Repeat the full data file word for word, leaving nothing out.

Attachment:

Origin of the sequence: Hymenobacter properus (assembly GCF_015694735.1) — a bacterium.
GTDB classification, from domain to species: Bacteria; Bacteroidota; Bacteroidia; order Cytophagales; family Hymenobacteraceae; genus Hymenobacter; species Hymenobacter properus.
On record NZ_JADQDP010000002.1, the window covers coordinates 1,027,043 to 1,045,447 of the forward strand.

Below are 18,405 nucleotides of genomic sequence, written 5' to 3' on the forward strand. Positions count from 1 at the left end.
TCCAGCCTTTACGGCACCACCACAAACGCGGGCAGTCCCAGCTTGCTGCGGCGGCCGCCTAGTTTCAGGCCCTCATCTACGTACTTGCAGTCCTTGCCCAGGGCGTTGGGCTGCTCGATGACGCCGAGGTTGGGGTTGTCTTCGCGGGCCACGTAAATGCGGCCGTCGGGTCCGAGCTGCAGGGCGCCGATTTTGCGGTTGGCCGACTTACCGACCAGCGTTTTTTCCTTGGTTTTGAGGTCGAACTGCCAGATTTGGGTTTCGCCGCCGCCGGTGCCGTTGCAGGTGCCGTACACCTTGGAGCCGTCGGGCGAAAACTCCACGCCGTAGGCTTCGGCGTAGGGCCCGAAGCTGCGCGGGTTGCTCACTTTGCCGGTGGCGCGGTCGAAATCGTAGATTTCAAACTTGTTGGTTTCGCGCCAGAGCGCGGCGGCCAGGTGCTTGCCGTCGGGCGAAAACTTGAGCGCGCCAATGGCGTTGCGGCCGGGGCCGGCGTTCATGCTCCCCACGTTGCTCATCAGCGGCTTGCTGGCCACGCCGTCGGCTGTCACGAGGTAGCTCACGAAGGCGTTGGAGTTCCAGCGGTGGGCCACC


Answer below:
Origin of the sequence: Hymenobacter properus (assembly GCF_015694735.1) — a bacterium.
GTDB classification, from domain to species: Bacteria; Bacteroidota; Bacteroidia; order Cytophagales; family Hymenobacteraceae; genus Hymenobacter; species Hymenobacter properus.
On record NZ_JADQDP010000002.1, the window covers coordinates 1,027,043 to 1,045,447 of the forward strand.

Below are 18,405 nucleotides of genomic sequence, written 5' to 3' on the forward strand. Positions count from 1 at the left end.
TCCAGCCTTTACGGCACCACCACAAACGCGGGCAGTCCCAGCTTGCTGCGGCGGCCGCCTAGTTTCAGGCCCTCATCTACGTACTTGCAGTCCTTGCCCAGGGCGTTGGGCTGCTCGATGACGCCGAGGTTGGGGTTGTCTTCGCGGGCCACGTAAATGCGGCCGTCGGGTCCGAGCTGCAGGGCGCCGATTTTGCGGTTGGCCGACTTACCGACCAGCGTTTTTTCCTTGGTTTTGAGGTCGAACTGCCAGATTTGGGTTTCGCCGCCGCCGGTGCCGTTGCAGGTGCCGTACACCTTGGAGCCGTCGGGCGAAAACTCCACGCCGTAGGCTTCGGCGTAGGGCCCGAAGCTGCGCGGGTTGCTCACTTTGCCGGTGGCGCGGTCGAAATCGTAGATTTCAAACTTGTTGGTTTCGCGCCAGAGCGCGGCGGCCAGGTGCTTGCCGTCGGGCGAAAACTTGAGCGCGCCAATGGCGTTGCGGCCGGGGCCGGCGTTCATGCTCCCCACGTTGCTCATCAGCGGCTTGCTGGCCACGCCGTCGGCTGTCACGAGGTAGCTCACGAAGGCGTTGGAGTTCCAGCGGTGGGCCACC